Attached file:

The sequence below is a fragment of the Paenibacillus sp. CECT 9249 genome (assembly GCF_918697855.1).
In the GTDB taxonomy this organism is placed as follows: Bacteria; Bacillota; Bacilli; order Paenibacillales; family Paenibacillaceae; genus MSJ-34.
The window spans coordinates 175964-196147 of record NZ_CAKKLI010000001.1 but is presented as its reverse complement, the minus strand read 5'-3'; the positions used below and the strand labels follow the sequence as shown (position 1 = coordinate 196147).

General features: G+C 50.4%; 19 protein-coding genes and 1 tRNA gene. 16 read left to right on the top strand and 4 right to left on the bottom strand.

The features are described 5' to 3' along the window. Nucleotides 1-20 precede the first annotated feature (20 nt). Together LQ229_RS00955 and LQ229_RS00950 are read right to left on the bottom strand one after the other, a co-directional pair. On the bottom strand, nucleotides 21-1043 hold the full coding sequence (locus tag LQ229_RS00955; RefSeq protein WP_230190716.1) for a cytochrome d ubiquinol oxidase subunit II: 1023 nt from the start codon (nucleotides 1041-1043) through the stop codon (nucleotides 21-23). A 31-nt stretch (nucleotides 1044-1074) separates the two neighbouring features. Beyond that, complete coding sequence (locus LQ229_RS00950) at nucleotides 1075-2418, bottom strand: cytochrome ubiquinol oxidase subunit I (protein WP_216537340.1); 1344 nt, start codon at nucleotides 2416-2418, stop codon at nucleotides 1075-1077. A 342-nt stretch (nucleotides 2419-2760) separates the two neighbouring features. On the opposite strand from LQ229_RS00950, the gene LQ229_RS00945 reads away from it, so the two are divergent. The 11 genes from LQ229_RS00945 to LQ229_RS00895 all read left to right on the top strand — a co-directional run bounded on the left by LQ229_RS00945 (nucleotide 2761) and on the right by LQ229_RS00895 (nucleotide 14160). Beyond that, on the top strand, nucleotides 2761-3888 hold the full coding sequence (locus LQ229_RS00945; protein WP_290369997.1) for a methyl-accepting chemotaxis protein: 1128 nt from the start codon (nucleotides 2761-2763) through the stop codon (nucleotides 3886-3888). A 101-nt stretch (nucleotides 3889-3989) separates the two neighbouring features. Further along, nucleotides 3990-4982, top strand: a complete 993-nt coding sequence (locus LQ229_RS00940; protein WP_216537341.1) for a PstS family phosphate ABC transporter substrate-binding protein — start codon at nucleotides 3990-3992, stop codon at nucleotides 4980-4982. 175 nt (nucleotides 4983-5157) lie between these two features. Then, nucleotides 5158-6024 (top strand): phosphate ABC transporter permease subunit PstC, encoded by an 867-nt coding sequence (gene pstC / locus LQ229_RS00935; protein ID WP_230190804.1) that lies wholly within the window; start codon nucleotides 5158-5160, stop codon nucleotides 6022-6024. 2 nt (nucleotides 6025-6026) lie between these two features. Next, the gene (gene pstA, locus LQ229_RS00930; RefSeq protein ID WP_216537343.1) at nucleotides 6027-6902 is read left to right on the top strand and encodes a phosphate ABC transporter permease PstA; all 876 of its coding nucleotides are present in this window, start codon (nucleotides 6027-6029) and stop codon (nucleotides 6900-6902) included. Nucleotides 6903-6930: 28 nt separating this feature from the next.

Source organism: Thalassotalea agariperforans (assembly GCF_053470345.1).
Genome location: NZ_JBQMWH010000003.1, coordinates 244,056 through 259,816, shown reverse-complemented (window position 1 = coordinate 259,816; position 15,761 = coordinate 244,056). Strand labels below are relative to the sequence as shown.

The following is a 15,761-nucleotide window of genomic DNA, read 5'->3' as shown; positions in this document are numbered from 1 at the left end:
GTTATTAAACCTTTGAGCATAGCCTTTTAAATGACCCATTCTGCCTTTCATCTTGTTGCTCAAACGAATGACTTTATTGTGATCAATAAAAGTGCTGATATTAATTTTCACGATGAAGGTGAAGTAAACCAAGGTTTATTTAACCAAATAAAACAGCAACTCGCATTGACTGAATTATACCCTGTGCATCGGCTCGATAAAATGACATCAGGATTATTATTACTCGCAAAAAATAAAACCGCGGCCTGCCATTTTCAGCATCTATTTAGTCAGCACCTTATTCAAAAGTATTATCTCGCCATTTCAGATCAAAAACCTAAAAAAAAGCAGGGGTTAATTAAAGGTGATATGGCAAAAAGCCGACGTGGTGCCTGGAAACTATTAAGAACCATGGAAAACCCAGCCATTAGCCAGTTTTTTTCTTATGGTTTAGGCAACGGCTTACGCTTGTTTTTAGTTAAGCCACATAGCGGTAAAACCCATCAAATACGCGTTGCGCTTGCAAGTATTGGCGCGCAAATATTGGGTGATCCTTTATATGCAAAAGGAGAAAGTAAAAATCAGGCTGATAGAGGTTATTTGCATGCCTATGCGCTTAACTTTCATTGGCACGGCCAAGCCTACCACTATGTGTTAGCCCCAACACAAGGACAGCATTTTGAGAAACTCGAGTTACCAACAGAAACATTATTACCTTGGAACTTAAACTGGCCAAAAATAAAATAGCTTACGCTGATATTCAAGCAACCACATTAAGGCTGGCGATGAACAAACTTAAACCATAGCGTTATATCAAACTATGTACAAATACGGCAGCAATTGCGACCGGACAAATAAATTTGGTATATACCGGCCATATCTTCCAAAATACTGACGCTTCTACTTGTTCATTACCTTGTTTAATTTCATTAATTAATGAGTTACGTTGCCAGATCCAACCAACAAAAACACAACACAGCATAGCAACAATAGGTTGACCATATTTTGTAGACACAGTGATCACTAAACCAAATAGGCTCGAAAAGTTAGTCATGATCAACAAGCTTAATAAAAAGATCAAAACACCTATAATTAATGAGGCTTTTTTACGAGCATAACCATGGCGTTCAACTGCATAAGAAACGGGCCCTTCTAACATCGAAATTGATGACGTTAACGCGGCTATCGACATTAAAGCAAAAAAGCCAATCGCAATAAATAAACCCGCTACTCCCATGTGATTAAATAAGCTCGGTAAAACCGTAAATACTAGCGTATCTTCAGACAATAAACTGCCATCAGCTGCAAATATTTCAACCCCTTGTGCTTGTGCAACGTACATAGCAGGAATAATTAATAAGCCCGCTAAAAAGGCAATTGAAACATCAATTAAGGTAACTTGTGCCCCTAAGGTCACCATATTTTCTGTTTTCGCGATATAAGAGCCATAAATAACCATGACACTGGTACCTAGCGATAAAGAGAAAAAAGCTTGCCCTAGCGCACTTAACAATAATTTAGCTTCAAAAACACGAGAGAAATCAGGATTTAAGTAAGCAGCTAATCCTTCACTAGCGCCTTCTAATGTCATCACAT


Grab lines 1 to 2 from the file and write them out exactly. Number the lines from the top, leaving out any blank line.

The sequence below is a fragment of the Paenibacillus sp. CECT 9249 genome (assembly GCF_918697855.1).
In the GTDB taxonomy this organism is placed as follows: Bacteria; Bacillota; Bacilli; order Paenibacillales; family Paenibacillaceae; genus MSJ-34.